Well, Green will not turn 19 years old until August. Every single player ahead of him on the Baseball America list is older and more experienced. In fact, Greene is younger than any player listed in the top 75 on Baseball America's list. The publications generally place players in the highest slots who are closer to being big league-ready. Hunter Greene has a grand total of four innings of professional pitching experience. The fact that Greene, with virtually no track record in the Minor Leagues, is rated in the top 30 among all prospects in baseball by the three major publications is striking.
If things unfold as expected, Greene will actually become the youngest American pitcher ever to appear in a game for the Dragons when he takes the mound in Dayton this summer at age 18. The last American pitcher for the Dragons to appear in a game at age 18 was Chris Gruler, the Reds first round draft pick in 2002, who appeared for the Dragons later that same summer, less than two months short of his 19th birthday. The average age of a Dragons pitcher over the last five years has been 21.7.
Greene's arrival date in Dayton is still a question mark. The issue revolves around the assumed desire by the Reds to limit his innings in his first full professional season to reduce the risk of injury, now or in the future. The four starting pitchers who spent the entire 2017 season with the Dragons, Scott Moss, Tony Santillan, Andrew Jordan, and Wennington Romero, all finished with between 128 and 136 innings for the year. Each skipped one start during the regular season to limit their innings, but each also compiled playoff starts. Typically, it could be expected that a Dragons starting pitcher who is with the team all season would log about 140 innings. The Reds have not expressed a desired innings total for Hunter Greene in 2018, and it is unlikely that they will share that information publicly once they come to a determination. But it is almost certain that they will want to keep Greene's innings for the year well below 140. Some observers have projected the number to be more like 110.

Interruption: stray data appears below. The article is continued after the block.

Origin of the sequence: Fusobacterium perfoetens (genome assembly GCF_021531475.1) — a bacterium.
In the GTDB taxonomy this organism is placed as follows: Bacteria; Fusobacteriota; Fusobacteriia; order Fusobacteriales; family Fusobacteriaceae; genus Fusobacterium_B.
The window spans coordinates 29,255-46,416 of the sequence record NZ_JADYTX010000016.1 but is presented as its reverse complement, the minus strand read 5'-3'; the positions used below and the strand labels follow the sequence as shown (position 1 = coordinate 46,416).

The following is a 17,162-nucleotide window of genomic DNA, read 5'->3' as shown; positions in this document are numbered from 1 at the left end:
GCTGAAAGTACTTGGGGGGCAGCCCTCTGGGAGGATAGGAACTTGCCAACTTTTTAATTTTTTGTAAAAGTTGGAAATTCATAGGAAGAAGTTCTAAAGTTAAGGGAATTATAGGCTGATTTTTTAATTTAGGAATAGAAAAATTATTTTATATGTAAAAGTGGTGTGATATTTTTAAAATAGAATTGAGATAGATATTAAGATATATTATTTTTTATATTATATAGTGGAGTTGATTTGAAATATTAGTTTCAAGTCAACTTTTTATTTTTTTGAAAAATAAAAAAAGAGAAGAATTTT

There are three simple ways that the Reds could get Hunter Greene to 110 innings. One way would be to decrease his pitch limit all season from the standard 90 for most starters to 70, meaning he would typically pitch about four innings per start with a maximum of five. A second way to achieve the same end result would be to cut his pitch limit for only the games in the first half of the season, and to reduce it to 50. That would result in Greene working three innings per start for the first half of the season. And the third method would be to simply hold Greene out of action for the first month of the 2018 season, and then allow him to pitch on a standard 90-pitch limit once he arrives.